NBCUniversal to cut 200 jobs in DreamWorks Animation takeover
Less than a month after completing its takeover of DreamWorks Animation, NBCUniversal disclosed that it was eliminating about 200 jobs at the Glendale studio behind such hits as “Shrek” and “Kung Fu Panda.”
NBCUniversal completed its $3.8-billion acquisition of Jeffrey Katzenberg’s DreamWorks Animation late last month.
Analysts had been anticipating the cutbacks, in part, because the Universal film unit already owns the powerhouse animation studio Illumination Entertainment, producer of the highly profitable “Despicable Me” and “Minions” films and this summer’s hit, “The Secret Life of Pets.”
Illumination is known for keeping costs down by relying on its Paris-based studio, Illumination Mac Guff, which benefits from French subsidies. It’s unclear whether Universal might outsource more work from DreamWorks Animation, which also has facilities in China and India.
Universal executives on Thursday declined to specify the percentage of the staff reduction. However, at the end of last year, DreamWorks employed nearly 2,300 people, according to regulatory filings. Assuming that level, the cuts announced Thursday amount to nearly 10% of DreamWorks’ workforce.
“These changes are focused in the corporate overhead groups as well as distribution and consumer products, areas where we can fully integrate operations with NBCUniversal,” Universal Filmed Entertainment Group Chairman Jeff Shell said in an email to employees.
Shell said about 200 positions would be eliminated at the Glendale studio, which sprung from DreamWorks SKG two decades ago and helped transform the animation film business. In recent years, however, the studio has struggled to consistently replicate the success of its earlier films and faced rising competition from Illumination and others.
“These are difficult but necessary moves as we work to integrate our organizations and we will be as generous as possible to those who will be leaving the company,” Shell said.
The layoffs represent the second-biggest job reduction in DreamWorks Animation’s history. Early last year, the studio endured a devastating downsizing, cutting about 500 jobs, or 20% of its workforce, after suffering a string of box-office setbacks. Because the studio released so few films, it was under pressure to churn out blockbusters to please Wall Street.
NBCUniversal paid a significant premium for the boutique studio — $41 a share. “We have very, very high hopes that we did a smart acquisition, and it’s a sign that we are increasingly bullish on our film business,” NBCUniversal Chief Executive Steve Burke said at an investor conference this week in Beverly Hills.
He noted the company could save money by combining the marketing, distribution, finance, legal and human resources divisions of the two entities.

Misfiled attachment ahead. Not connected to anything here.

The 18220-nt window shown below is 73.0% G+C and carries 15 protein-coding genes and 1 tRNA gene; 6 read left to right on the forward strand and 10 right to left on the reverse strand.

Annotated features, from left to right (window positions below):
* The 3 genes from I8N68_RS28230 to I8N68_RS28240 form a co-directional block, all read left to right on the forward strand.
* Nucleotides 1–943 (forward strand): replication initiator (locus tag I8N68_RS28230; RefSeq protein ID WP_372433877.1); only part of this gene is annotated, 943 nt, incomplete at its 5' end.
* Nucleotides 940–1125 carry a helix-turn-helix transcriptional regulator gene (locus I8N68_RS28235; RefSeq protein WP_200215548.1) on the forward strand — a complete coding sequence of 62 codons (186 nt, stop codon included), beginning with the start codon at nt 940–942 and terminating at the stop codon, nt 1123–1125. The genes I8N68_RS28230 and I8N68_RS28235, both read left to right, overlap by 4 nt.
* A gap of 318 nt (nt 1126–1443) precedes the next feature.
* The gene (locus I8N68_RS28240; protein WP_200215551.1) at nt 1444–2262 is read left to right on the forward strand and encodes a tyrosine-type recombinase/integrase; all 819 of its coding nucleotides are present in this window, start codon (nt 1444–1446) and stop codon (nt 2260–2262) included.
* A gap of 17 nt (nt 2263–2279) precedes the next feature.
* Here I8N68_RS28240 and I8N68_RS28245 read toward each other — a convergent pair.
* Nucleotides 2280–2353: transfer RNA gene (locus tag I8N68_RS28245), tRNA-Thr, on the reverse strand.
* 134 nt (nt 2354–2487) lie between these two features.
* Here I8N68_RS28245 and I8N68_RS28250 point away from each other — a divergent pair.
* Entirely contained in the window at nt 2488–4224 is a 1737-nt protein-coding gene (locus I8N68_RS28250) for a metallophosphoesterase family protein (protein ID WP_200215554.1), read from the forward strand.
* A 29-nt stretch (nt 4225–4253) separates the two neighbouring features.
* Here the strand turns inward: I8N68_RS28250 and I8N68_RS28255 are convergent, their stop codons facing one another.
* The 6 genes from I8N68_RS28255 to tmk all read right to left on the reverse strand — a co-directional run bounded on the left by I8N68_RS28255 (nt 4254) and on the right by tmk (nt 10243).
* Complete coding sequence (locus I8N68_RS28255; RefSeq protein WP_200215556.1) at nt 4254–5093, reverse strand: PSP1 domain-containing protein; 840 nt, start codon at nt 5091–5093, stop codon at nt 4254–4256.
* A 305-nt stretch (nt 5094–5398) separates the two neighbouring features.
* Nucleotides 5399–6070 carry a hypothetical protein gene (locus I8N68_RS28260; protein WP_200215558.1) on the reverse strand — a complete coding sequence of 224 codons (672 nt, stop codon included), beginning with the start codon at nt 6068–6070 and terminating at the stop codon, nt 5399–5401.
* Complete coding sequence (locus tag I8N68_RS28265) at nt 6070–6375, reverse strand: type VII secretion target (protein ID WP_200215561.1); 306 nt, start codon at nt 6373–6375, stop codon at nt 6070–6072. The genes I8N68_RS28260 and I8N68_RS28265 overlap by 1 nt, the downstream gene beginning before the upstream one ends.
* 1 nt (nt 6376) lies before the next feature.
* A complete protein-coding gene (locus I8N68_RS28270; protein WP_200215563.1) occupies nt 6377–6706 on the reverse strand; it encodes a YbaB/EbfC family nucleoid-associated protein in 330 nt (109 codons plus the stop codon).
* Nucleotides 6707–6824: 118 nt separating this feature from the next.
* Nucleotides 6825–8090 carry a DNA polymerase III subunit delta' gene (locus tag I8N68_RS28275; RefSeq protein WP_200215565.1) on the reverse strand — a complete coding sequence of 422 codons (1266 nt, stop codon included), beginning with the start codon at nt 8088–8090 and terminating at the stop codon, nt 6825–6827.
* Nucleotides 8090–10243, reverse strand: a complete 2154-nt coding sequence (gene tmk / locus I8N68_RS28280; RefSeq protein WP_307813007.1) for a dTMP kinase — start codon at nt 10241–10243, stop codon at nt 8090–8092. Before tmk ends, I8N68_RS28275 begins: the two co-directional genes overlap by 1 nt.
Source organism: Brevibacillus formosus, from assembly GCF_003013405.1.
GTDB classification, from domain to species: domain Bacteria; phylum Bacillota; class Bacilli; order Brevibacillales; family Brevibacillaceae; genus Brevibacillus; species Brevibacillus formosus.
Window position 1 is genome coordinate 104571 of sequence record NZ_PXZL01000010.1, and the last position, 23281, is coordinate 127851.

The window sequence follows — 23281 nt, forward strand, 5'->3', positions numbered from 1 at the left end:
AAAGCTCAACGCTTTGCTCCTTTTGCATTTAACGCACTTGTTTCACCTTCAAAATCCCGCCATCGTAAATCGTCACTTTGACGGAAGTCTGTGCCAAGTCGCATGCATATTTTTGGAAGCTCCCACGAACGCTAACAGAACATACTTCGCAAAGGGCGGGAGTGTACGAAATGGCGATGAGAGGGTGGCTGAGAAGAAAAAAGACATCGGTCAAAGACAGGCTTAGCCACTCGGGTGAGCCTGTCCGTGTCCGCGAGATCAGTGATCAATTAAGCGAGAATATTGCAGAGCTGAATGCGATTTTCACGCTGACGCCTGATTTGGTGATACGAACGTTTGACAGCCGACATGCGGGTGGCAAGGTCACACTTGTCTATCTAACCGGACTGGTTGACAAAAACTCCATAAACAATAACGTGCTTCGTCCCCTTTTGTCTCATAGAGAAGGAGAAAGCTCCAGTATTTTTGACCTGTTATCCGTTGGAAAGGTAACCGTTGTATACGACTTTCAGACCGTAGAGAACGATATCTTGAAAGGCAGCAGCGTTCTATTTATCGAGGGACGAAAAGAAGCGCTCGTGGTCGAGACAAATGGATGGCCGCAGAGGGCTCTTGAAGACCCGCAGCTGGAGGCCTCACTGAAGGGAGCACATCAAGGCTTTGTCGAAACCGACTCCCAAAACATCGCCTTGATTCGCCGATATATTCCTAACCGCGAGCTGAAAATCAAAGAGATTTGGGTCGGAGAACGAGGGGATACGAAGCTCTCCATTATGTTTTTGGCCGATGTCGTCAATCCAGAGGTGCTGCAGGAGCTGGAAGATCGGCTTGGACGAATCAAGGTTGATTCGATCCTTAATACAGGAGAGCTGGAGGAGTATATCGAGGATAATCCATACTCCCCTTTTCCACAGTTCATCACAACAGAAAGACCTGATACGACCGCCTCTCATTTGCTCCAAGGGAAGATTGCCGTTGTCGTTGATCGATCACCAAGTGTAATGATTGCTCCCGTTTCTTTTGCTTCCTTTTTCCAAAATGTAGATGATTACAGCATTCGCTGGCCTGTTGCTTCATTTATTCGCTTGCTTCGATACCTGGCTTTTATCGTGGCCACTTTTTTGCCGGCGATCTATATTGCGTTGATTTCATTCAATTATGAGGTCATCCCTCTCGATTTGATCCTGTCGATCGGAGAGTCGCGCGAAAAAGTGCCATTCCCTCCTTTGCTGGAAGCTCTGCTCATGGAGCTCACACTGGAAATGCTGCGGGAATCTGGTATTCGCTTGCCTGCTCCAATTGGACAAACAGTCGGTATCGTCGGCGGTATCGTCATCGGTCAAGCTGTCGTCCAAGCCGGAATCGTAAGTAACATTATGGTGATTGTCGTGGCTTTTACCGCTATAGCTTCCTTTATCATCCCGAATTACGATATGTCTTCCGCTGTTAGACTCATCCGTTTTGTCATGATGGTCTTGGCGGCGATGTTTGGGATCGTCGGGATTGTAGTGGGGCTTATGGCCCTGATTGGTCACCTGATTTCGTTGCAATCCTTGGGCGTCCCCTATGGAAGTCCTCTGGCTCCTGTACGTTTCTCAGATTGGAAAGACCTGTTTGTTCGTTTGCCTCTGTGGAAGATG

Employees whose jobs are being eliminated will be be notified this week, according to the memo from Shell, who is overseeing the integration. Dozens are expected to remain with the company for a few months as part of the transition.
DreamWorks Animation now is part of NBCUniversal’s Los Angeles film operations, which includes movie studio Universal Pictures, online ticket service Fandango and NBCUniversal Brand Development.
“DreamWorks has a tremendous library of titles like ‘Shrek’ and ‘Madagascar’ and ‘Croods,’ existing intellectual property that can go into new movies,” Burke said during his appearance at the Bank of America Merrill Lynch Media, Communications and Entertainment Conference.
“All of the DreamWorks characters will start to emerge in our theme parks and attractions,” Burke said. “DreamWorks has a very robust television animation business…. We were not in the television animation business, so this now gives us that capability.”
In addition to its small pipeline of feature films, DreamWorks had been particularly successful in building its TV business — a major draw for NBCUniversal and its parent company, Comcast Corp.
Meanwhile, Burke on Thursday retooled his management team that oversees the nuts and bolts of the company’s broadcast TV business.
He gave more responsibilities to one of his most trusted lieutenants, Mark Lazarus, who becomes chairman of NBC Broadcasting and Sports. Lazarus has been in charge of NBC Sports for the last five years.
With the promotion, Lazarus, 53, gains oversight of the NBC broadcast portfolio previously managed by Ted Harbert, a 40-year veteran of the TV business, who is leaving the company. Lazarus will be in charge of television stations owned by NBC and serve as the network’s top diplomat in its relations with affiliated stations. His turf also will include network operations and broadcast standards.
4:10 p.m. This article has been updated throughout with more information.
This article was first published at 10:35 a.m.
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